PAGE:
Royal Society for Public Health | May 2018| #StatusOfMind Social media and Young people’s mental health and wellbeing
This report from Royal Society for Public Health (RSPH) explores the positive and negative impact of social media on young people aged between 16-24, and their mental health and wellbeing. It also includes a league table of five social media platforms which have been ranked in order of their net impact on young people’s health and wellbeing by young people.
The RSPH calls for
The introduction of a pop-up heavy usage warning on social media
Social media platforms to highlight when photos of people have been digitally manipulated
NHS England to apply the Information Standard Principles to health information published via social media
Safe social media use to be taught during PSHE education in school
Social media platforms to identify users who could be suffering from mental health problems by their posts and other data, and discreetly signpost to support
Youth-workers and other professionals who engage with young people to have a digital (including social) media component in their training
More research to be carried out into the effects of social media on young people’s mental health
NHS England | A transformation in mental health care since 1948
NHS England have released a presentation to coincide with Mental Heath Awareness Week this week (14 -20 May). The presentation shows how the NHS has transformed mental health services to ensure that more people are receiving the right care in the community and to minimise the amount of time people need to spend in hospital (Source: NHS England).
Science Daily | May 2018 | Keep saying yes to fish twice a week for heart health
The American Heart Association (AHA) has published new recommendations on the intake of fish in its journal Circulation. AHA advises people to consume two servings of non-fried fish every week. It emphasises that this should be oily fish, which includes salmon, trout, mackerel, herring and sardines, which are all high in omega-3 fatty acids.
The AHA also examined published studies about mercury levels in fish. They concluded that while mercury contamination may be associated with health problems in newborns, the benefits from eating fish outweigh the risks associated with mercury contamination, particularly if a range of seafood is eaten.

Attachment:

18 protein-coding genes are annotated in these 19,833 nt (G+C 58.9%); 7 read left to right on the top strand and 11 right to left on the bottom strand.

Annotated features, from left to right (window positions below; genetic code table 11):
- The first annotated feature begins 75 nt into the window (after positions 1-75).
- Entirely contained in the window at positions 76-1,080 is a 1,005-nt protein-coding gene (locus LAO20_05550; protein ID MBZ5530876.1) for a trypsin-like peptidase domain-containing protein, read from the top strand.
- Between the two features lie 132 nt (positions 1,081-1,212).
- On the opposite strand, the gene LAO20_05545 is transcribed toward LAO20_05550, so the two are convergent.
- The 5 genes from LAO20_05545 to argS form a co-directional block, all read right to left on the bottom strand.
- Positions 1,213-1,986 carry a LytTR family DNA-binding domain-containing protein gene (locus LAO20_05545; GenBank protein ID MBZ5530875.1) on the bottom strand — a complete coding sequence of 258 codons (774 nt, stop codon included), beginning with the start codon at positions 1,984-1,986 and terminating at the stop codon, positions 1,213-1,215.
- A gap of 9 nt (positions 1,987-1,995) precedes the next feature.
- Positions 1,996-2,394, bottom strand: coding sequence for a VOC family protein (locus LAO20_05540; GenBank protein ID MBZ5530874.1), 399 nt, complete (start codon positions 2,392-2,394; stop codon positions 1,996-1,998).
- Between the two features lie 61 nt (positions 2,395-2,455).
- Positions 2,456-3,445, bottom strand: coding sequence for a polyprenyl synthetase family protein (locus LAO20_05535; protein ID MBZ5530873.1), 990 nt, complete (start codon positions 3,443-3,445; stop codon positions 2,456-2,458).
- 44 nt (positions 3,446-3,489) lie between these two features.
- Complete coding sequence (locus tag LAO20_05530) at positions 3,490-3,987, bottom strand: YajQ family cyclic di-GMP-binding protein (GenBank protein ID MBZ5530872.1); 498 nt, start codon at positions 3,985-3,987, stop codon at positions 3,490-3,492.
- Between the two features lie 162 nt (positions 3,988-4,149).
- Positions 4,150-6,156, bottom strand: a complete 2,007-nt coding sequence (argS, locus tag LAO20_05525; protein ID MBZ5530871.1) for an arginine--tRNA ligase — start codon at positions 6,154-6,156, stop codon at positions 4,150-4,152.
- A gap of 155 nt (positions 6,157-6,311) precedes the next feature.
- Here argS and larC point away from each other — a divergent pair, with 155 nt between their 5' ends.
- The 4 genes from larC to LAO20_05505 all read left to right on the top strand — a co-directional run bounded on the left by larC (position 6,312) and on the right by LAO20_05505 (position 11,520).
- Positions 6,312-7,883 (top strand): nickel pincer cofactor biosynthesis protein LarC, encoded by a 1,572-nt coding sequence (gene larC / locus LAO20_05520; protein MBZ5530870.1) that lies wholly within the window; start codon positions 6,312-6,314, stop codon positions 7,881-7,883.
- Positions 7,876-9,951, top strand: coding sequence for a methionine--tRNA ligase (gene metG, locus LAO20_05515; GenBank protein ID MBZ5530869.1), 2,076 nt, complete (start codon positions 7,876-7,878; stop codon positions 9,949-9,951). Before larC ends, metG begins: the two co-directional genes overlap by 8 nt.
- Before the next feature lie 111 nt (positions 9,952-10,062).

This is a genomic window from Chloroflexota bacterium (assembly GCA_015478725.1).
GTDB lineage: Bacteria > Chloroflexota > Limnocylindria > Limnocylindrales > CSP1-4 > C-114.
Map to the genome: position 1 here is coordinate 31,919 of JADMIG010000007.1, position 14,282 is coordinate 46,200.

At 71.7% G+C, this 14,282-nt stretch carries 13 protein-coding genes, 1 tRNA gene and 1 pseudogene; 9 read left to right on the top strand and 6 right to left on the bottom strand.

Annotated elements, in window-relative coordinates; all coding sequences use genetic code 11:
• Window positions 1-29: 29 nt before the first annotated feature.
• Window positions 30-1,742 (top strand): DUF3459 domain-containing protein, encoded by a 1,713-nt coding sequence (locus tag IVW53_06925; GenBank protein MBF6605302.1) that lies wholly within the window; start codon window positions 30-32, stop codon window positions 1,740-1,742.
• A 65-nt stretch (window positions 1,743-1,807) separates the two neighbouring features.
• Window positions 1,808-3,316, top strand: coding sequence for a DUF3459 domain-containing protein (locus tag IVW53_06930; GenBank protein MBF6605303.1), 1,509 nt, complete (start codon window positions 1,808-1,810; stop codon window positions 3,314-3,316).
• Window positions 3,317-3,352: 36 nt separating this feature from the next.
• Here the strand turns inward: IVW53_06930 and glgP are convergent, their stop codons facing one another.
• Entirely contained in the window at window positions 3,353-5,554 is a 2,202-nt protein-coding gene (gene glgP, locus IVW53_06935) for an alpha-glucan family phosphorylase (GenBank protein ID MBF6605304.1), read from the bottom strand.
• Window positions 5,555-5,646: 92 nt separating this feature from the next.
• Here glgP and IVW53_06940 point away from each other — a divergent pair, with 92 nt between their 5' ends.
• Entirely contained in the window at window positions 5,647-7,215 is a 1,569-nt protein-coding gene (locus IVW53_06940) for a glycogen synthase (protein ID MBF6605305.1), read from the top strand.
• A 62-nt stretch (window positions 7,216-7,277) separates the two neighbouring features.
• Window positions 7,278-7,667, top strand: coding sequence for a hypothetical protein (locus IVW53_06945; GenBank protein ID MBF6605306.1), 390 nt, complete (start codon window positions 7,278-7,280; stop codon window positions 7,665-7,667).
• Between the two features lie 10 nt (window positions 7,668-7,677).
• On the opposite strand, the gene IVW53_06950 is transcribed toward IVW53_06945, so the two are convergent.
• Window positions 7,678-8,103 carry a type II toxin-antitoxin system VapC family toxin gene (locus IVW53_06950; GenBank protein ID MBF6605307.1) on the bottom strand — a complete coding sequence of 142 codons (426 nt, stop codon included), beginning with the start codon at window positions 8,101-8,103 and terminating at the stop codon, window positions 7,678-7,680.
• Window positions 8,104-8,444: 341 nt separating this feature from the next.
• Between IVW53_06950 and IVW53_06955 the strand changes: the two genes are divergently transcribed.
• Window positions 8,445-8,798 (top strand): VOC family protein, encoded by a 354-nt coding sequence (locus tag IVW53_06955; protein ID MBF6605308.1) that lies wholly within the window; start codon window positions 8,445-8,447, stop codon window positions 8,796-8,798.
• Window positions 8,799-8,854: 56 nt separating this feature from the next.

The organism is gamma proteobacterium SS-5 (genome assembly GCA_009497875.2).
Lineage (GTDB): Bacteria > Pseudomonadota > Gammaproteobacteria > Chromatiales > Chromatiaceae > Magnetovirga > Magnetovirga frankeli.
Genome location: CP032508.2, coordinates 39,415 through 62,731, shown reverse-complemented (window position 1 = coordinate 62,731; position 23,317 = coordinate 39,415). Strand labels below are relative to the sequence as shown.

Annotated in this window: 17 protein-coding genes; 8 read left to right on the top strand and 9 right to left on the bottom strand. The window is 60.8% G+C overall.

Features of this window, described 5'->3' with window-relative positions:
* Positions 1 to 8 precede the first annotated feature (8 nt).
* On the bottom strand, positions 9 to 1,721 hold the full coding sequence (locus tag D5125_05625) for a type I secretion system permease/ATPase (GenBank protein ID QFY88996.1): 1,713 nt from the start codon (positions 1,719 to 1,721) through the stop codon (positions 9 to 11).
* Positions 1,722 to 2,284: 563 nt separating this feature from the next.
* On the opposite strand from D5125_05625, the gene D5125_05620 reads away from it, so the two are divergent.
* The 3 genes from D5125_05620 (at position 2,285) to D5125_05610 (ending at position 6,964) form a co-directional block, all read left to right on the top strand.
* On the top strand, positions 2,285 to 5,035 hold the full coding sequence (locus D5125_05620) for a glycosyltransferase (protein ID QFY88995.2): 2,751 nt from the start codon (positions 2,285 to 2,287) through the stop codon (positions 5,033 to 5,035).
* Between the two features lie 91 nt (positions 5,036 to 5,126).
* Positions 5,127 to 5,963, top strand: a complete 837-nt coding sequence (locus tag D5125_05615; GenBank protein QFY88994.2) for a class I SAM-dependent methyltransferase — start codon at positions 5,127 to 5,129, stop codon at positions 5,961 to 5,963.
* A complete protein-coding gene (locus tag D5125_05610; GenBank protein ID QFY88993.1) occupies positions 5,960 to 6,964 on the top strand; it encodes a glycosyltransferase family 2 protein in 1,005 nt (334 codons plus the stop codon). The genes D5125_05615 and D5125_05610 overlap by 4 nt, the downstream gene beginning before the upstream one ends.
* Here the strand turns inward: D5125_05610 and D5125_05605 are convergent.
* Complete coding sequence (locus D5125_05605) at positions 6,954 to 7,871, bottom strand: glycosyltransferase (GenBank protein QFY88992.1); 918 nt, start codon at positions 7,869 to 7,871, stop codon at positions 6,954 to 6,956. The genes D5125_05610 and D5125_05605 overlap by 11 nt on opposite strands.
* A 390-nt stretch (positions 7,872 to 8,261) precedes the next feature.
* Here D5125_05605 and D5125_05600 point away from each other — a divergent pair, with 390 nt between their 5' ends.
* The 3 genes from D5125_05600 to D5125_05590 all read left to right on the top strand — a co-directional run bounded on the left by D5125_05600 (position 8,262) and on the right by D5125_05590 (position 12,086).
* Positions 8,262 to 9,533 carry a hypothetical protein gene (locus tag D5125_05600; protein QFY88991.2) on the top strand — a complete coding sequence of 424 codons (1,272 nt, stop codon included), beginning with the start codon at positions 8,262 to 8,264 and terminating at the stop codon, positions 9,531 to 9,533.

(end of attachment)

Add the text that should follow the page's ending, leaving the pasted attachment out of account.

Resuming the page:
Study finds that children exposed to general anesthesia before 4 years have poorer development at school entry and school performance | Pediatric Anesthesia | via Journal of Anaesthesia Practice
The new finding is based on a data-linkage study of over 210,000 children in New South Wales, Australia.
211,978 children included in the study were born in New South Wales at 37-plus weeks’ gestation without major congenital anomalies or neurodevelopmental disability. Of these, researchers had data on their school entry developmental assessment in 2009, 2012, or their Grade-3 school test results in 2008-2014.
The researchers compared the development and school results of children exposed to general anaesthesia during hospital procedures (37,880) up to 48 months of age to same-aged children with no exposure to general anaesthesia or hospitalisation (197,301).
Compared to children unexposed to general anaesthesia, those exposed to general anaesthesia had a:
17 per cent increased risk of poor child development
34 per cent increased risk of lower numeracy scores on school tests
23 per cent increased risk of lower reading scores on school tests
When the researchers restricted their analyses to children who’d had only one hospitalisation involving a procedure requiring general anaesthesia, they found no increased risk for poor development or reduced reading scores, however the risk of poor numeracy scores remained.
Journal reference: Francisco J Schneuer, et al. The impact of general anesthesia on child development and school performance: a population-based study | Pediatric Anesthesia | 2018; DOI: 10.1111/pan.13390
Science Daily | May 2018 |Brain abnormality indicates general risk for mental illness
A new study published in Biological Psychiatry indicates that a visual abnormality in the brain may be linked to an individual’s risk of mental illness. This abnormality was present in the over 600 participants involved in the study who already had a higher risk of mental illness. The abnormality was characterised by a reduced efficiency between visual areas and brain networks important for integrating sensory information and suppressing distracting information (via Science Daily).
High rates of comorbidity, shared risk, and overlapping therapeutic mechanisms have led psychopathology research toward transdiagnostic dimensional investigations of clustered symptoms. One influential framework accounts for these transdiagnostic phenomena through a single general factor, sometimes referred to as the “p” factor, associated with risk for all common forms of mental illness.
We build on previous research identifying unique structural neural correlates of the p factor by conducting a data-driven analysis of connectome-wide intrinsic functional connectivity (n = 605).